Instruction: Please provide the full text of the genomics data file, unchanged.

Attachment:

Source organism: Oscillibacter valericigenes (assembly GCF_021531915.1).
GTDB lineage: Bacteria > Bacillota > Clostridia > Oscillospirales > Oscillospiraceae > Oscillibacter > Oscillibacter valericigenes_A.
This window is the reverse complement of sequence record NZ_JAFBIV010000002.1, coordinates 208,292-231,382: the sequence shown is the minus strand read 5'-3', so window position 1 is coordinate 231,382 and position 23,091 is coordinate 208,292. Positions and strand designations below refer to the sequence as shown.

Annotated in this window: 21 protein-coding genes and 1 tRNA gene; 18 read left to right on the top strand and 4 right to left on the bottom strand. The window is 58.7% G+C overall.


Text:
Source organism: Oscillibacter valericigenes (assembly GCF_021531915.1).
GTDB lineage: Bacteria > Bacillota > Clostridia > Oscillospirales > Oscillospiraceae > Oscillibacter > Oscillibacter valericigenes_A.
This window is the reverse complement of sequence record NZ_JAFBIV010000002.1, coordinates 208,292-231,382: the sequence shown is the minus strand read 5'-3', so window position 1 is coordinate 231,382 and position 23,091 is coordinate 208,292. Positions and strand designations below refer to the sequence as shown.

Annotated in this window: 21 protein-coding genes and 1 tRNA gene; 18 read left to right on the top strand and 4 right to left on the bottom strand. The window is 58.7% G+C overall.